Employees who are terminated or laid off from their jobs may receive severance payments from their employer, which act as compensation after they leave the company. To receive the payments, the employee typically must sign a complicated severance agreement.
When you are offered a severance, you may be put under pressure to sign the agreement immediately. But beware of the fine print and strings attached. For example, employees are often required to waive all rights to sue the employer in order to receive the payment (this is known as a “release”).
When an employee signs a release, it is difficult to overturn it, even if it is discovered that the employer used fraud, duress, or undue influence to pressure the employee. Our employment attorneys at Valerian Law can help you understand the fine print and negotiate a better deal for severance pay.
Frequently Asked Questions About Severance Pay
When you are under time pressure and stress, a lawyer can help you weigh your options. Immediately following a layoff, there are many things to consider, and you may feel pressured to make major decisions quickly. Note that in California, a severance agreement must provide the employee notice about their right to consult an attorney. At least 5 business days should be given for the client to consult a lawyer if they choose to do so. A lawyer can help ease some of the burden during this time by answering your questions and helping you navigate the severance process. It’s common to have a lot of questions after being offered a severance package.
For example, you may be wondering: How much severance pay am I entitled to? Are the terms reasonable? Is this legal? Is it worth fighting this layoff? Am I allowed more time to think about it? An experienced attorney will evaluate your specific situation and answer all of these important questions. They may be able to offer perspectives on the quality of the severance package you have been offered and how it compares to market-rate severance pay in various circumstances. At the very least, a lawyer may be able to buy you more time to consider the offer by intervening to negotiate on your behalf.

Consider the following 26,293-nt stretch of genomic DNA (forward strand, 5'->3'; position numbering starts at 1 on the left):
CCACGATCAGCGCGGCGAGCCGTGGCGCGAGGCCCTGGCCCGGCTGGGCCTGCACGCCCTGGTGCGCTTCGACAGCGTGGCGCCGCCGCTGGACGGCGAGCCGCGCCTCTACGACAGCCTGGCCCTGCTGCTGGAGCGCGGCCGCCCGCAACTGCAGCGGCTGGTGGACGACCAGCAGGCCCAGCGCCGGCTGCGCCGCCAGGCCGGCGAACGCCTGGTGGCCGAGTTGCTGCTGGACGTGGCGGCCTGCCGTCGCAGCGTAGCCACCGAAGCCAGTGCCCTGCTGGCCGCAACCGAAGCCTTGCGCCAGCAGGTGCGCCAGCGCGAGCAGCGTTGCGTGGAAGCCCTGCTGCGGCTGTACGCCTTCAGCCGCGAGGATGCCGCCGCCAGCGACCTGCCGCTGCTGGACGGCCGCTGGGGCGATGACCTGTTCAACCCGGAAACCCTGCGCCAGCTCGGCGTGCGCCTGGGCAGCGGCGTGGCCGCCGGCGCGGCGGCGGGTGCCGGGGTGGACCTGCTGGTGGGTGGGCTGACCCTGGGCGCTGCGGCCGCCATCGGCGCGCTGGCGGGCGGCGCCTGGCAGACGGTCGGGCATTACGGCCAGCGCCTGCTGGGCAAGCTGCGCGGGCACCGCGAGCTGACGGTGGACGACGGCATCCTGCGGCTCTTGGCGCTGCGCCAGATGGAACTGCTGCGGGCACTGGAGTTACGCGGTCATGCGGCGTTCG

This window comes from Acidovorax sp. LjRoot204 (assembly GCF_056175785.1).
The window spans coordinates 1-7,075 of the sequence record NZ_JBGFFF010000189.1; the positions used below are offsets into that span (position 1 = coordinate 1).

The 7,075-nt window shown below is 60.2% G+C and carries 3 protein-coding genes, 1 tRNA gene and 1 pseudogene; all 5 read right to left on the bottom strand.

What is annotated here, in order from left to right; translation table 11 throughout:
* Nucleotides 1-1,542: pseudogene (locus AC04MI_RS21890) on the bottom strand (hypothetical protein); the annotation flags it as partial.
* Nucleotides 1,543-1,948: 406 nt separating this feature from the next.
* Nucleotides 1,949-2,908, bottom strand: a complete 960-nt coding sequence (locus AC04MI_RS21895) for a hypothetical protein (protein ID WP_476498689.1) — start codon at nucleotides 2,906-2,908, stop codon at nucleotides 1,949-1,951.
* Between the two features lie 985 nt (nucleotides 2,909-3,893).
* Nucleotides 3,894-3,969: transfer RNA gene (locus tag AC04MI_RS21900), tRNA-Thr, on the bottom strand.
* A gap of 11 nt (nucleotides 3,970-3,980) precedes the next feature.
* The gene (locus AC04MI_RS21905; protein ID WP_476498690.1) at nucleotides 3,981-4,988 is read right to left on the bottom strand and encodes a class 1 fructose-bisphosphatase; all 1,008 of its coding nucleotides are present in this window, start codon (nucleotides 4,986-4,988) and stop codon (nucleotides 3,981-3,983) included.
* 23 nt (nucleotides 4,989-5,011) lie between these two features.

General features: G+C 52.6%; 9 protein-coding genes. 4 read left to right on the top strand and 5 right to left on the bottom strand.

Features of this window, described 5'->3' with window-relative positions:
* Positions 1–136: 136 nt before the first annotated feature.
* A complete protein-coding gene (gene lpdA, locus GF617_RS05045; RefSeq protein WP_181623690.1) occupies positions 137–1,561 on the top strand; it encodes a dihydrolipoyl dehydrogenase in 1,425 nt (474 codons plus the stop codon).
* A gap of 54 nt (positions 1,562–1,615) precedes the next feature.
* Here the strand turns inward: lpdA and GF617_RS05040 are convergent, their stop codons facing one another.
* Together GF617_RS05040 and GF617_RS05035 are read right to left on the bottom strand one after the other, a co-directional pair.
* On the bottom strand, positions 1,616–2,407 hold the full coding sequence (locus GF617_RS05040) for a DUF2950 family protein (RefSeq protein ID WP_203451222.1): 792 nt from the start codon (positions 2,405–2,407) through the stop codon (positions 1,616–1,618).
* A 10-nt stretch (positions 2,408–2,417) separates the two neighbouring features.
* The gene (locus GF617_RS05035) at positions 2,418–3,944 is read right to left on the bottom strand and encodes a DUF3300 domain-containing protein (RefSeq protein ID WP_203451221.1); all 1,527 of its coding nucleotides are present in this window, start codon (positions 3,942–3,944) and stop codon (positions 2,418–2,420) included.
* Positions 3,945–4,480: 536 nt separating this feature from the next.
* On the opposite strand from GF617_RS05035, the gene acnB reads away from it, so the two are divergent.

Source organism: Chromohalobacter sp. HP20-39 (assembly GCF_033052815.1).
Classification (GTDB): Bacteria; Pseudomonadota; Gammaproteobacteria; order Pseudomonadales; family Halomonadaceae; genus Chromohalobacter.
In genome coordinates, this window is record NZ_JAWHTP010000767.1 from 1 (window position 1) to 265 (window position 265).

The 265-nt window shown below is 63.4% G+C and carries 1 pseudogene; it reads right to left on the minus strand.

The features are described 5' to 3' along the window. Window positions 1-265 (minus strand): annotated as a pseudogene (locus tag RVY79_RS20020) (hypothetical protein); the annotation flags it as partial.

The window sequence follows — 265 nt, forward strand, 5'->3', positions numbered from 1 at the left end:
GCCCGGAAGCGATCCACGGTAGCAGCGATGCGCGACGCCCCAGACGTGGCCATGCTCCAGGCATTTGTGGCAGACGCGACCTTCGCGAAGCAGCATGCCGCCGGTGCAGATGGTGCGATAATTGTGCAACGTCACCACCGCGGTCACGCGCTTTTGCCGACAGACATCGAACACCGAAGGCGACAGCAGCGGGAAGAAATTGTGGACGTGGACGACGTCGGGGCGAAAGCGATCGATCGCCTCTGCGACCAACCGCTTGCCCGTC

Severance Pay Negotiations
An attorney can help you negotiate for more money or better terms. With a lawyer involved, an employer may be more willing to negotiate than before, especially if you have significant legal complaints against them. In the event of layoff, you may lose your bonuses, stock options, and variable compensation. You might be able to salvage at least some of that value with the help of a lawyer. In addition to negotiating compensation, a lawyer may be able to get you better terms on other aspects of the severance package.
For example, an employer may propose terms that are one-sided (meaning the employee agrees to do or refrain from doing certain things, but the employer is not held to the same standard). By negotiating for mutuality, a lawyer can ensure the agreement is a two-way street. Additionally, a lawyer might be able to negotiate for favorable terms for the departing employee, including a letter of reference from the employer. Employees sometimes try to negotiate a higher severance payment or better terms on their own. However, this is usually only feasible if you want a minor improvement to what has already been offered. The reason is simple: lawyers can help you convince employers you are serious about pursuing your legal claims by framing them in a persuasive manner.
Guidance on Severance Pay Legal Claims
It is important to understand what rights you are giving up by accepting a severance package from your company. Many companies use severance agreements to prevent lawsuits. As a condition of receiving severance pay, most severance agreements require employees to waive their right to sue their employer. An attorney can help you examine the merits of your potential legal claims. Depending on your legal claims, they can help you decide whether you should pursue a better severance package, or decline the one you have been offered.
A careful assessment is necessary to determine whether you have legal claims worth pursuing. Consider the following: Do you believe you were wrongfully terminated or selected for layoff? Were you paid all wages, including overtime, that you were legally owed? Were you harassed or discriminated against at work? Were you denied a reasonable accommodation, or medical or family leave rights? Are there other claims you may have? If so, you may have claims worth pursuing. There may be instances when these claims are worth far more than the severance amount being offered to you, in which case you may wish to decline the employer’s offer. A lawyer can help you evaluate.
Implications of Severance Pay
An attorney can advise you on the practical and financial implications of a severance agreement. Severance payments are subject to taxation. In general, employees have to pay local, state, and federal income taxes on their severance pay because it is considered income. A skilled severance pay lawyer will determine whether the agreement can be structured to reduce the amount of taxes owed by the employee.